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Monitoring maternal near miss/severe maternal morbidity: A systematic review of global practices

Research output: Contribution to journalReview article

Natalie England, Julia Madill, Amy Metcalfe, Laura Magee, Stephanie Cooper, Charleen Salmon, Kamala Adhikari

Original languageEnglish
Article numbere0233697
JournalPLoS ONE
Issue number5
Publication statusPublished - May 2020

King's Authors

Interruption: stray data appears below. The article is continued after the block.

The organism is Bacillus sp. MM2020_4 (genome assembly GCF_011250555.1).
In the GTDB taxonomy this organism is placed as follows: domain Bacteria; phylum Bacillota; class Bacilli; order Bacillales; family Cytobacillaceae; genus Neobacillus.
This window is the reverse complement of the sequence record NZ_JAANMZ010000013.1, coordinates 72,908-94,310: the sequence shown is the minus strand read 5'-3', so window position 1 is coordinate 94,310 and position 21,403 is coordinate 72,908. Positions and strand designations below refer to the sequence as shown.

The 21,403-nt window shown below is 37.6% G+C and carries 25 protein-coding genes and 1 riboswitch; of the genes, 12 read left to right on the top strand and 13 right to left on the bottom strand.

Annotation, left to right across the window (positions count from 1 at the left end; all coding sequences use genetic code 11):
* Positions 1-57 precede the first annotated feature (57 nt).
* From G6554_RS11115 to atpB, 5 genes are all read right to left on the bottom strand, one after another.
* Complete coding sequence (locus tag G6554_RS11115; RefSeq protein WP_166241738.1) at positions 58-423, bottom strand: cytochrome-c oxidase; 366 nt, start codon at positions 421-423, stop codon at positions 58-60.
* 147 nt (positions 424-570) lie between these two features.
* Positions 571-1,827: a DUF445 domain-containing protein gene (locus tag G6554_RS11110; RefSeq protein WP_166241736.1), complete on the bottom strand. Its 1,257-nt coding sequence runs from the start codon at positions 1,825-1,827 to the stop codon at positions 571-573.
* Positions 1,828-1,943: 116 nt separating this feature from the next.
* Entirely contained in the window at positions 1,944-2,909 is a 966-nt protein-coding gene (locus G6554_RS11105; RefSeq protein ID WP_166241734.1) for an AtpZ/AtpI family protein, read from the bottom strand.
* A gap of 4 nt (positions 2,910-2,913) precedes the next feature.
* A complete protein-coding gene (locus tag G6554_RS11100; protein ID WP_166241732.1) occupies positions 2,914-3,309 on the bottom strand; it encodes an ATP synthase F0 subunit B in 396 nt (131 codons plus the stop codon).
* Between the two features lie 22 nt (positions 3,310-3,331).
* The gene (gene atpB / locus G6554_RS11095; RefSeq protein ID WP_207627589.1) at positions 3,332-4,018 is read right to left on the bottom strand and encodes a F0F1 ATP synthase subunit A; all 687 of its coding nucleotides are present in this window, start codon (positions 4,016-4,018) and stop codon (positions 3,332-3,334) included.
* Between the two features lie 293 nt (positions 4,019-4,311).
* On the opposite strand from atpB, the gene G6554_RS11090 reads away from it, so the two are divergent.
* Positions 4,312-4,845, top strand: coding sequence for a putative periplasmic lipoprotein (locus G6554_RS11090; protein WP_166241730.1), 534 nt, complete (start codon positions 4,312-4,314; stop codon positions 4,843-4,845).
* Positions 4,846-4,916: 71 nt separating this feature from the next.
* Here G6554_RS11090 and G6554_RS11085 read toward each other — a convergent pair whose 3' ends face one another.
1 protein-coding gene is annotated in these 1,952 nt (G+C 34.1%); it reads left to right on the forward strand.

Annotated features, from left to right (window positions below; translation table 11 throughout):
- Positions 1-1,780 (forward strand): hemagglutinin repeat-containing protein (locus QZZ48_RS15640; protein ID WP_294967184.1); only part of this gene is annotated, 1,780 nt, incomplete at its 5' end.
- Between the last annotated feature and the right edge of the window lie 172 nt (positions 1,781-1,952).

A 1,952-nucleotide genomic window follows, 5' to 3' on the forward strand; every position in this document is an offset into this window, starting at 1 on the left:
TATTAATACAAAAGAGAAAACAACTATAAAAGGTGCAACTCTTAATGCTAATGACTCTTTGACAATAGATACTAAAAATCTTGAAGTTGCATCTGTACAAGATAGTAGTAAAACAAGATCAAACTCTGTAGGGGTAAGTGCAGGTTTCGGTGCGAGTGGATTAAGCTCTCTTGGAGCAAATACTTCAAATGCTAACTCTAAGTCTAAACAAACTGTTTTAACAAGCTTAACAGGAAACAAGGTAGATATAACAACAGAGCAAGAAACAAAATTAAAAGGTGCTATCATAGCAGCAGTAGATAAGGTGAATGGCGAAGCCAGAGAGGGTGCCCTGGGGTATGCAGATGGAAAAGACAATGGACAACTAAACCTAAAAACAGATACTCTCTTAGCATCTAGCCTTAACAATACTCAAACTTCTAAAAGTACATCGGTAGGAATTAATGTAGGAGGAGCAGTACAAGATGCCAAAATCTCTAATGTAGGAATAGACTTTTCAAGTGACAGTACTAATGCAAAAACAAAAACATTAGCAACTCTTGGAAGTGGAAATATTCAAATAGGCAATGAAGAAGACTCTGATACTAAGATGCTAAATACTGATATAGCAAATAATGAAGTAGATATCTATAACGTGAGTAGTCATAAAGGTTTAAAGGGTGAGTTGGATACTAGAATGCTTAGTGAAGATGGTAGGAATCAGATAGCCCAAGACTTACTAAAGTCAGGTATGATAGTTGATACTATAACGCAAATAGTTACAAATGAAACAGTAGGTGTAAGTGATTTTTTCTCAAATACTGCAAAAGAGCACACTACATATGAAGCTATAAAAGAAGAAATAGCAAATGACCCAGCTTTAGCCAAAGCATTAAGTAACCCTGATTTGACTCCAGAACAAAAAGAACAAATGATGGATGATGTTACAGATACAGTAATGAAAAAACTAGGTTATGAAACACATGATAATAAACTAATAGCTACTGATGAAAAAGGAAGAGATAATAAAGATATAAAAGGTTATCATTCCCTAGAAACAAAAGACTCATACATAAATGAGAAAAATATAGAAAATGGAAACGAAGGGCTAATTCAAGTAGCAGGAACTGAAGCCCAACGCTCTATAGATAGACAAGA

There is international interest in monitoring severe events in the obstetrical population, commonly referred to as maternal near miss or severe maternal morbidity. These events can have significant consequences for individuals in this population and further study can inform practices to reduce both maternal morbidity and mortality. Numerous surveillance systems exist but we lack a standardized approach. Given the current inconsistencies and the importance in monitoring these events, this study aimed to identify and compare commonly used surveillance methods. In June 2018, we systematically searched MEDLINE, EMBASE, and CINAHL using terms related to monitoring/surveillance and maternal near miss/severe maternal morbidity. We included papers that used at least three indicators to monitor for these events and collected data on specific surveillance methods. We calculated the rate of maternal near miss/severe maternal morbidity in hospitalization data obtained from the 2016 US National Inpatient Sample using five common surveillance methods. Of 18,832 abstracts, 178 papers were included in our review. 198 indicators were used in studies included in our review; 71.2% (n = 141) of these were used in <10% of included studies and only 6.1% (n = 12) were used in >50% of studies included in our review. Eclampsia was the only indicator that was assessed in >80% of included studies. The rate of these events in American hospitalization data varied depending on the criteria used, ranging from 5.07% (95% CI = 5.02, 5.11) with the Centers for Disease Control criteria and 7.85% (95% CI = 7.79, 7.91) using the Canadian Perinatal Surveillance System. Our review highlights inconsistencies in monitoring practices within and between developed and developing countries. Given the wide variation in monitoring approaches observed and the likely contributing factors for these differences, it may be more feasible for clinical and academic efforts to focus on standardizing approaches in developed and developing countries independently at this time.

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